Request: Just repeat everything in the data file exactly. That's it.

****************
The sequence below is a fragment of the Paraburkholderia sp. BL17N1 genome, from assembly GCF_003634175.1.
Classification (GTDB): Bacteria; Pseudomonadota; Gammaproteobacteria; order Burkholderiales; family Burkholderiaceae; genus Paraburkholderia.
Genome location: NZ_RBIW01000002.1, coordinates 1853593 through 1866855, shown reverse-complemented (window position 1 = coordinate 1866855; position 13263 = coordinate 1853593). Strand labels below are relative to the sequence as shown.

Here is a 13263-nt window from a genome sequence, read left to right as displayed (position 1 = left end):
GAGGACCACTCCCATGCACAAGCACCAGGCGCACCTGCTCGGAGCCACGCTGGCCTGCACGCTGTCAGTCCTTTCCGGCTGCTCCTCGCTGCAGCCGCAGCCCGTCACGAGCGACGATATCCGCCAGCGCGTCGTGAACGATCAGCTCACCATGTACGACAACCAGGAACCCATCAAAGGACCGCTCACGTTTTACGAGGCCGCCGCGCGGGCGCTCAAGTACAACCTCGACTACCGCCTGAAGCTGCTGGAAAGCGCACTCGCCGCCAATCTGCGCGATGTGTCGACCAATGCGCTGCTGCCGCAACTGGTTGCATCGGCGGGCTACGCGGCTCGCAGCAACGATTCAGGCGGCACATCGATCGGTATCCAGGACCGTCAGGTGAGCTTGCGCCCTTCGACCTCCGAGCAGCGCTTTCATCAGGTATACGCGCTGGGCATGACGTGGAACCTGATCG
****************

The sequence below is a fragment of the Paraburkholderia sp. BL17N1 genome, from assembly GCF_003634175.1.
Classification (GTDB): Bacteria; Pseudomonadota; Gammaproteobacteria; order Burkholderiales; family Burkholderiaceae; genus Paraburkholderia.
Genome location: NZ_RBIW01000002.1, coordinates 1853593 through 1866855, shown reverse-complemented (window position 1 = coordinate 1866855; position 13263 = coordinate 1853593). Strand labels below are relative to the sequence as shown.

Here is a 13263-nt window from a genome sequence, read left to right as displayed (position 1 = left end):
GAGGACCACTCCCATGCACAAGCACCAGGCGCACCTGCTCGGAGCCACGCTGGCCTGCACGCTGTCAGTCCTTTCCGGCTGCTCCTCGCTGCAGCCGCAGCCCGTCACGAGCGACGATATCCGCCAGCGCGTCGTGAACGATCAGCTCACCATGTACGACAACCAGGAACCCATCAAAGGACCGCTCACGTTTTACGAGGCCGCCGCGCGGGCGCTCAAGTACAACCTCGACTACCGCCTGAAGCTGCTGGAAAGCGCACTCGCCGCCAATCTGCGCGATGTGTCGACCAATGCGCTGCTGCCGCAACTGGTTGCATCGGCGGGCTACGCGGCTCGCAGCAACGATTCAGGCGGCACATCGATCGGTATCCAGGACCGTCAGGTGAGCTTGCGCCCTTCGACCTCCGAGCAGCGCTTTCATCAGGTATACGCGCTGGGCATGACGTGGAACCTGATCG